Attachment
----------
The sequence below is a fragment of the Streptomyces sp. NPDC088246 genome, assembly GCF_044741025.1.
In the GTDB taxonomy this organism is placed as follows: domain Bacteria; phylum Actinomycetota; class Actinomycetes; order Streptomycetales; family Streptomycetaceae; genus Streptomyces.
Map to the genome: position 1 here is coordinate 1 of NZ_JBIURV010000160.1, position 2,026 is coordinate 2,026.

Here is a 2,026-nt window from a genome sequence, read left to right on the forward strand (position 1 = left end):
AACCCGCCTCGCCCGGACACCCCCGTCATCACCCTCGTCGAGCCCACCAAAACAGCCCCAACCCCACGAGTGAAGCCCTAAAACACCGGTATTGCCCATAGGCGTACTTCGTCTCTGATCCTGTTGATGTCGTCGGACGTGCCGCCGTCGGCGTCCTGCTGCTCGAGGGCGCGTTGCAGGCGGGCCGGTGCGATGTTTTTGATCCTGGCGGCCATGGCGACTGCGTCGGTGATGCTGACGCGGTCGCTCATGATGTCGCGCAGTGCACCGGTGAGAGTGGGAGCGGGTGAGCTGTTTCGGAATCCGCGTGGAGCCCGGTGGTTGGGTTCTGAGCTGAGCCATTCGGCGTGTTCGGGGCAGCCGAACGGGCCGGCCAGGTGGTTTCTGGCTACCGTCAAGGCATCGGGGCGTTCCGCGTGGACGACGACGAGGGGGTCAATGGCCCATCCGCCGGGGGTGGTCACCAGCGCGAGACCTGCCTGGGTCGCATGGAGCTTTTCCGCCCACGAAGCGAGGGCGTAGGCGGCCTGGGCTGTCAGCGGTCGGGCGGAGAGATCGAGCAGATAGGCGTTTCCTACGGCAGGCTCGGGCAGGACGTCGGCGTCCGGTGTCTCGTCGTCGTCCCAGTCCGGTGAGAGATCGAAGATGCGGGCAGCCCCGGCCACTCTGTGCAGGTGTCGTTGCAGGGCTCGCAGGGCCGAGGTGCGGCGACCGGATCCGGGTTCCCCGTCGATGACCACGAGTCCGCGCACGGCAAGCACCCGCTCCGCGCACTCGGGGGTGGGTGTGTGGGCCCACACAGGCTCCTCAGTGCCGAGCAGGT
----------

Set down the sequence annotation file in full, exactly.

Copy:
The sequence below is a fragment of the Streptomyces sp. NPDC088246 genome, assembly GCF_044741025.1.
In the GTDB taxonomy this organism is placed as follows: domain Bacteria; phylum Actinomycetota; class Actinomycetes; order Streptomycetales; family Streptomycetaceae; genus Streptomyces.
Map to the genome: position 1 here is coordinate 1 of NZ_JBIURV010000160.1, position 2,026 is coordinate 2,026.

Here is a 2,026-nt window from a genome sequence, read left to right on the forward strand (position 1 = left end):
AACCCGCCTCGCCCGGACACCCCCGTCATCACCCTCGTCGAGCCCACCAAAACAGCCCCAACCCCACGAGTGAAGCCCTAAAACACCGGTATTGCCCATAGGCGTACTTCGTCTCTGATCCTGTTGATGTCGTCGGACGTGCCGCCGTCGGCGTCCTGCTGCTCGAGGGCGCGTTGCAGGCGGGCCGGTGCGATGTTTTTGATCCTGGCGGCCATGGCGACTGCGTCGGTGATGCTGACGCGGTCGCTCATGATGTCGCGCAGTGCACCGGTGAGAGTGGGAGCGGGTGAGCTGTTTCGGAATCCGCGTGGAGCCCGGTGGTTGGGTTCTGAGCTGAGCCATTCGGCGTGTTCGGGGCAGCCGAACGGGCCGGCCAGGTGGTTTCTGGCTACCGTCAAGGCATCGGGGCGTTCCGCGTGGACGACGACGAGGGGGTCAATGGCCCATCCGCCGGGGGTGGTCACCAGCGCGAGACCTGCCTGGGTCGCATGGAGCTTTTCCGCCCACGAAGCGAGGGCGTAGGCGGCCTGGGCTGTCAGCGGTCGGGCGGAGAGATCGAGCAGATAGGCGTTTCCTACGGCAGGCTCGGGCAGGACGTCGGCGTCCGGTGTCTCGTCGTCGTCCCAGTCCGGTGAGAGATCGAAGATGCGGGCAGCCCCGGCCACTCTGTGCAGGTGTCGTTGCAGGGCTCGCAGGGCCGAGGTGCGGCGACCGGATCCGGGTTCCCCGTCGATGACCACGAGTCCGCGCACGGCAAGCACCCGCTCCGCGCACTCGGGGGTGGGTGTGTGGGCCCACACAGGCTCCTCAGTGCCGAGCAGGT